“What other people would look at as a moment of completely political meltdown for this president, it all appears to accrue to his benefit,” said Matt Schlapp, the chairman of the American Conservative Union. “He actually looks like the adult in the room.”
Democrats acknowledged that the Iowa breakdown played to Mr. Trump’s advantage, at least in the short term.
“A fractious, divisive, and chaotic process inevitably takes focus away from Trump’s own failures, at least in the short term, and Trump obviously believes he has the opportunity to stir the pot against the Democrats in these circumstances,” said Geoff Garin, a prominent Democratic pollster. “All of this heightens the importance for Democrats to have a confident and united front as soon as possible.”
The Iowa debacle played out even as Gallup reported that Mr. Trump’s approval rating had climbed to 49 percent, its highest in that survey since his presidency began. While not a strong number historically, it is higher than either Barack Obama or Bill Clinton had going into their State of the Union speeches in the years they ultimately won re-election, though not as high as George W. Bush or Ronald Reagan had in theirs.
Not that he can necessarily count on any of this to last. The economy, while healthy, has slowed its growth and could take a hit from the China travel restrictions imposed to fight the coronavirus outbreak. At some point, the Democrats will anoint a nominee who could unify the party against Mr. Trump. And John R. Bolton, the former national security adviser, plans to publish a book next month that is expected to offer revelations about the president’s use of his office to further his own political interests.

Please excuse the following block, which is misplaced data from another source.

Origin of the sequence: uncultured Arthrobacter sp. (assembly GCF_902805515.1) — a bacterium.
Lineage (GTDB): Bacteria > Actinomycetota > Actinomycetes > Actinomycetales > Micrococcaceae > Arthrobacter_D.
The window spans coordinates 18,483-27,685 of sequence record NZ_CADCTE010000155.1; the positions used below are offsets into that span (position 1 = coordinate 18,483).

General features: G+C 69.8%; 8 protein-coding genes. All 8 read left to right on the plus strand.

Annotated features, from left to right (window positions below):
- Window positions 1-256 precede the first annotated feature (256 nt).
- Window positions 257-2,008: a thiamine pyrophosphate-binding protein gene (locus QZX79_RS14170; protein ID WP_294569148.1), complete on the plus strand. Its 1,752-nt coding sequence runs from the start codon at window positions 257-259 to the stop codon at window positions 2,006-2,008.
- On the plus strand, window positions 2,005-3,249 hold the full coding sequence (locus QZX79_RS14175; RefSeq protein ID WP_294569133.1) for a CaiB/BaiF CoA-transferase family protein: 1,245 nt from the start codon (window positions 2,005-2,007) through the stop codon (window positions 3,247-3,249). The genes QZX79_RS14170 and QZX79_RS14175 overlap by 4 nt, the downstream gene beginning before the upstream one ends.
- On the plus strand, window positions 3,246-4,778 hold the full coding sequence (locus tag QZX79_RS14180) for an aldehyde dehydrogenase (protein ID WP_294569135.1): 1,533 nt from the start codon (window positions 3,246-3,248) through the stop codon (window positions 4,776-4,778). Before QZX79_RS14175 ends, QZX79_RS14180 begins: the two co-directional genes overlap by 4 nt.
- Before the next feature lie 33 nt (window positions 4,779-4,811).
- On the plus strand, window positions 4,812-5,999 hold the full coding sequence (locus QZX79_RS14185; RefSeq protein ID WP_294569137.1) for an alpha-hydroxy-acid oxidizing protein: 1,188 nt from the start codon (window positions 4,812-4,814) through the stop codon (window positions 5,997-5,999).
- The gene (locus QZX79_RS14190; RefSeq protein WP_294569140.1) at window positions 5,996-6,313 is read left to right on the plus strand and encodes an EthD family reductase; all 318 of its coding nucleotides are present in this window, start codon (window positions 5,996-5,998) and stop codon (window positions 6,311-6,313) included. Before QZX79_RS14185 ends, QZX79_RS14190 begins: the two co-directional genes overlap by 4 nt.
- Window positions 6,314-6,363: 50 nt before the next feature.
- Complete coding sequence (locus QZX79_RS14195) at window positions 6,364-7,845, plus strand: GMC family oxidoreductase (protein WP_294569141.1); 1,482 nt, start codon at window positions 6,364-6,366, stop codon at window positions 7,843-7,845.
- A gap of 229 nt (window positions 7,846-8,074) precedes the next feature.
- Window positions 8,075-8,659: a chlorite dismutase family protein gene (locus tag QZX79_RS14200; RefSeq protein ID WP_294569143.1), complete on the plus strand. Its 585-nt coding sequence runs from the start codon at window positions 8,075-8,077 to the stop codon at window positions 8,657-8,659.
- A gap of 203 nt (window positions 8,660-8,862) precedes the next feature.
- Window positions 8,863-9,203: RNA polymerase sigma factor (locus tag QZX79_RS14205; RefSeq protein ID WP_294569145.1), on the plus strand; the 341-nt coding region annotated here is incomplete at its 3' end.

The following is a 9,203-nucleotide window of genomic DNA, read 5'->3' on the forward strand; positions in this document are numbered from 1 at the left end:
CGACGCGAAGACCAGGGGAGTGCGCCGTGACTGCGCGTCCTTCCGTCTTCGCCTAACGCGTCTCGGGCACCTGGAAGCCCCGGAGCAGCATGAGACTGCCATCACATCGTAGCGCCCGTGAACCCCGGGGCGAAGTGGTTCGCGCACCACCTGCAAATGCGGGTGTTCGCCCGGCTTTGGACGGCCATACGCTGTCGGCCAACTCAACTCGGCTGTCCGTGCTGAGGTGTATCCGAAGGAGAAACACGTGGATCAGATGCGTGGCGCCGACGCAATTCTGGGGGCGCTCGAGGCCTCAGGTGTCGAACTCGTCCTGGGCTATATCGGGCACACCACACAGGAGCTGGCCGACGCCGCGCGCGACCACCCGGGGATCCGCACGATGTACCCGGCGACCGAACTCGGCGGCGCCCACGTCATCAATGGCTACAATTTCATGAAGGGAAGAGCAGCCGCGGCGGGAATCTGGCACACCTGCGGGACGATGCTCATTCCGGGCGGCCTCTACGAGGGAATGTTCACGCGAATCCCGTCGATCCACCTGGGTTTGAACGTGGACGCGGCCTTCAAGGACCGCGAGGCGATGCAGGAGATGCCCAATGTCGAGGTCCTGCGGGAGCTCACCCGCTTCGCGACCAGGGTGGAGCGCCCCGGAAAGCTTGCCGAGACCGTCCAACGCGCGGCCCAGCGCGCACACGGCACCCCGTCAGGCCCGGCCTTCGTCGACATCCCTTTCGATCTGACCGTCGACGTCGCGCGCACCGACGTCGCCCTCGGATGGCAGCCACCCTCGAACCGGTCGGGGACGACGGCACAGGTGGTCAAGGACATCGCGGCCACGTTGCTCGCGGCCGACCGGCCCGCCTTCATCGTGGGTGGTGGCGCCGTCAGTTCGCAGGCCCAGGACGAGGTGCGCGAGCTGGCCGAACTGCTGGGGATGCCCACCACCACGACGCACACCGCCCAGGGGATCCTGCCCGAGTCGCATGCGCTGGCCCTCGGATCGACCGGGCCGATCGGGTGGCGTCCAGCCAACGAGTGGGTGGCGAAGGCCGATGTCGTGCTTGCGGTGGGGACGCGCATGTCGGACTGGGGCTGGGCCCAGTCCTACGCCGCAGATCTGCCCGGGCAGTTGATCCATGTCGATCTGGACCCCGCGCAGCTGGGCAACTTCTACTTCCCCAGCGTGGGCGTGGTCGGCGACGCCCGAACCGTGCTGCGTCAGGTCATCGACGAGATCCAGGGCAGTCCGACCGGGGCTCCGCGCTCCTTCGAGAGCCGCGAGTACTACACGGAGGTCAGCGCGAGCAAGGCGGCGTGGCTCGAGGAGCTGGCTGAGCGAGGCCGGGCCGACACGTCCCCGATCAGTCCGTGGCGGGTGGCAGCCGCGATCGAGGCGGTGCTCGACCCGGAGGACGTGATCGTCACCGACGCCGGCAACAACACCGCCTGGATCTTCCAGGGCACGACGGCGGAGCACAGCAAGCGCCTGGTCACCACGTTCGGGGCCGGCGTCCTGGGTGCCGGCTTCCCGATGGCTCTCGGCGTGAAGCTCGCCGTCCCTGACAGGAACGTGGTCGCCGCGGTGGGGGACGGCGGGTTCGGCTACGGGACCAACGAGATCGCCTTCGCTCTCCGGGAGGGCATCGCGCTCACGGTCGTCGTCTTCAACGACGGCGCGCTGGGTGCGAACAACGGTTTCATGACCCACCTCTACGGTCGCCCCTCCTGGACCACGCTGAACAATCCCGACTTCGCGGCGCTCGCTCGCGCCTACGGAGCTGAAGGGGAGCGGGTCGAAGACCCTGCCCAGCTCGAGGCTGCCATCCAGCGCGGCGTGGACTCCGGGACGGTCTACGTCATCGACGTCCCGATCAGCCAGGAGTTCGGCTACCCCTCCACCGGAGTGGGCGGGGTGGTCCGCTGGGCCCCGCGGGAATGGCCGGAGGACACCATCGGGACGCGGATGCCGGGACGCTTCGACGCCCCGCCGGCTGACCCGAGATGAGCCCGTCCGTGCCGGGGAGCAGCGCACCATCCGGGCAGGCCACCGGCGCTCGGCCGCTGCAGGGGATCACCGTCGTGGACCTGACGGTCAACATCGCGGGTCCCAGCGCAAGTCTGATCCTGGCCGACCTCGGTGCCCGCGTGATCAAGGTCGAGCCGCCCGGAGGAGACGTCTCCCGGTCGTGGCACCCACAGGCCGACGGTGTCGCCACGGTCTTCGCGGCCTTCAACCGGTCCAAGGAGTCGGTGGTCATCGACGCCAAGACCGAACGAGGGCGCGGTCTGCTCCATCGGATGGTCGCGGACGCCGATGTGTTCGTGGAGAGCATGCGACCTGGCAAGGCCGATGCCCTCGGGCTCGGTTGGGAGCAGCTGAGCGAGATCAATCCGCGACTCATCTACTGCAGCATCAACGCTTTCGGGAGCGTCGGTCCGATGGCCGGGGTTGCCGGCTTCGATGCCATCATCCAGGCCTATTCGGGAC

Mr. Trump has shown a remarkable capacity for crossing lines and creating political problems for himself just when things appear to be better for him. Indeed, he placed the phone call to Ukraine’s president that got him impeached the day after testimony by the special counsel Robert S. Mueller III made clear that he was out of political jeopardy as a result of the Russia investigation.
But for one night, at least, the president had the stage to himself and he made the most of it. With a mix of schmaltz and showmanship, he pulled one surprise after another on the audience.
At one point, he introduced Rush Limbaugh, the conservative radio host who just announced that he has advanced lung cancer, and seemed to stun the broadcaster by announcing that he would bestow on him the Presidential Medal of Freedom. Rather than wait, the president then had Melania Trump pull the medal out and drape it around Mr. Limbaugh’s neck right there in the first lady’s box, surely the first time that has happened at a State of the Union address.
In another uplifting moment, he gave a scholarship to a fourth-grade girl also sitting in the box. At the same time, he introduced a variety of figures with tragic stories, the parents of a woman killed by the Islamic State, the widow and son of a soldier killed in Iraq, the brother of a man shot by an undocumented immigrant.
But he saved the most tear-jerking moment for the end, when he thanked the wife of an Army soldier deployed to Afghanistan — then announced that her husband in fact had returned to the country, as the soldier suddenly appeared in the box to her great surprise.
The president’s address took place just across the Capitol and hours after senators took to the floor to announce their vote in his trial — Republicans steadfastly pledging to acquit, Democrats resolutely vowing to convict, the two-thirds required by the Constitution for removal clearly nowhere in sight.
Chief Justice Roberts, Mr. McConnell, Mr. Jeffries and the rest will return to the Senate chamber at 4 p.m. on Wednesday to tally those votes, inevitable as they now seem, and to wrap up the third presidential impeachment trial in American history.
Mr. Trump presumably will not show up in person. But he told the anchors in their lunch that he wanted to make a speech after the vote, another kind of speech, not so much a state of the union but a valedictory after months of battle — in his view, a comeback of a different sort.
Maggie Haberman and Annie Karni contributed reporting from Washington, and Michael M. Grynbaum from New York.